New York State Court of Claims

New York State Court of Claims

APPLEGATE v. THE STATE OF NEW YORK, #2002-019-026, Claim No. 98887


Claimant alleged damages due to lost legal papers during transfer between correctional facilities. Claimant failed to submit competent proof of damages even assuming lost papers were relevant to pending litigation. Claim dismissed.

Case Information

Claimant short name:
Footnote (claimant name) :

Footnote (defendant name) :

Third-party claimant(s):

Third-party defendant(s):

Claim number(s):
Motion number(s):

Cross-motion number(s):

Claimant's attorney:
Defendant's attorney:
BY: James E. Shoemaker, Assistant Attorney General,of counsel
Third-party defendant's attorney:

Signature date:
August 16, 2002

Official citation:

Appellate results:

See also (multicaptioned case)

Claimant, Bradford Applegate, a
pro se inmate, alleges the loss of certain personal property entrusted to the custody of the Department of Correctional Services (hereinafter "DOCS"), on or about August 22, 1996. The trial of this Claim was held on July 30, 2002, at the Elmira Correctional Facility.

Claimant testified that on August 22, 1996, he was transferred from Southport Correctional Facility (hereinafter "Facility") to the Clinton Correctional Facility. Upon leaving the Facility Claimant testified that he possessed approximately 2 ½ draft bags filled with legal materials. These legal papers included but were not limited to trial transcripts, case files, and various legal documents pertaining to numerous items of pending litigation. In addition, Claimant had approximately 5 more draft bags of other personal property bringing his total property to 7 ½ draft bags. However, pursuant to DOCS policy, only four draft bags are to be transported along with the inmate free of charge. Any property in excess of that four bag limit must be mailed at the inmate's expense to the next facility. Additionally, DOCS requires that all inmate's legal materials be contained in the four bag limit. In other words, legal materials are not to be mailed with any excess baggage. Claimant testified that when he left the Facility on August 22, 1996 he signed two disbursements forms to pay for the mailing of the four boxes of property which were in excess of the above-referenced limit. These four boxes were to be mailed to Clinton Correctional Facility. However, Claimant was not transported directly to Clinton Correctional Facility rather he was sent to Downstate Correctional Facility and held over there for approximately three weeks. Upon arrival at Clinton Correctional Facility, Claimant was given access to his property and found that at least one full draft bag of irreplaceable legal material was lost during transport. Claimant alleges that the material contained in this draft bag, consisting of transcripts and other legal materials, will cost at least $5,000.00 to replace.

On cross-examination the Claimant identified and acknowledged State's Exhibit A, which is an I-64 form relating to Claimant's transfer from the Facility to Clinton Correctional Facility on August 22, 1996. This document clearly shows that on August 22, 1996 among various items of personal property were two fully packed bags of legal papers. Moreover, the I-64 also shows that on September 12, 1996, Claimant received and signed for the items contained on that I-64 at Clinton Correctional Facility which included two bags of legal papers. This document in and of itself belies the Claimant's argument that two bags of legal papers were lost since it demonstrates Claimant signed for and received the same on September 12, 1996. As such State's Exhibit A tends to indicate the legal papers packed on August 22, 1996 at the Facility were received by Claimant some three weeks later at Clinton Correctional Facility.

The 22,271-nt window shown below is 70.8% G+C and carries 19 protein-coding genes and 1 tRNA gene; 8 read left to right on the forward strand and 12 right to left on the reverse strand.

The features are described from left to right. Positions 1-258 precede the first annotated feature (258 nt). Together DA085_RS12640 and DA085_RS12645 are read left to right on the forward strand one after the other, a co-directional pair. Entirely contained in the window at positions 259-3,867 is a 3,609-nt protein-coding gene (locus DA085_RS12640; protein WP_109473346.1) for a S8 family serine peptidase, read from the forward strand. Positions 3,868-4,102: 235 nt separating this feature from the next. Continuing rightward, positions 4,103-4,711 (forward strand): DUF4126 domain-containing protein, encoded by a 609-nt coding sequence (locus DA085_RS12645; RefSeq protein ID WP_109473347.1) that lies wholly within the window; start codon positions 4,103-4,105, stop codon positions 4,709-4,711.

However, even if the Court were to find that some portion of Claimant's legal papers were in fact lost during transport, 7 NYCRR 1700.8 (4) has previously established that lost legal papers often have no value:

If records in a criminal case are lost when there is no further right of appeal and no further use for them, then the records have no more than "sentimental value," that is, no value. If the lost legal papers can still be used, for example, in a pending or future legal proceeding, then the loss may be compensated by either replacing the papers or paying the reasonable cost to reproduce them. If an inmate can obtain replacement copies for no cost, then the lost papers have no value. If an inmate claims that there is a cost to reproduce the lost papers, then the inmate should produce an estimate for the cost to reproduce the lost papers, which normally should not exceed the cost shown in the bill for the original papers.

(7 NYCRR 1700.8 [4] [Emphasis added]).

Here, based upon State's Exhibit A, and the Assistant Attorney General's cross-examination of Claimant relative thereto, the Court is not satisfied that any of the legal papers contained in those bags related to any pending or future legal proceedings. Furthermore, even if some of the matters contained in State's Exhibit A were in fact pending, Claimant produced no cost estimates for reproduction of the lost documents, nor did he produce a copy of the bill for the original production of those documents. The only proof submitted was Claimant's own assertion of a cost of at least $2.50 per page to reproduce his lost legal papers. Without more, the Court finds that there is a failure of competent proof upon which it could award damages to Claimant even assuming that the lost documents were relevant to viable pending litigation.

Based upon the foregoing, Claim No. 98887 is hereby DISMISSED.

Any and all motions on which the Court may have previously reserved or which were not previously determined, are hereby denied.


August 16, 2002
Binghamton, New York

Judge of the Court of Claims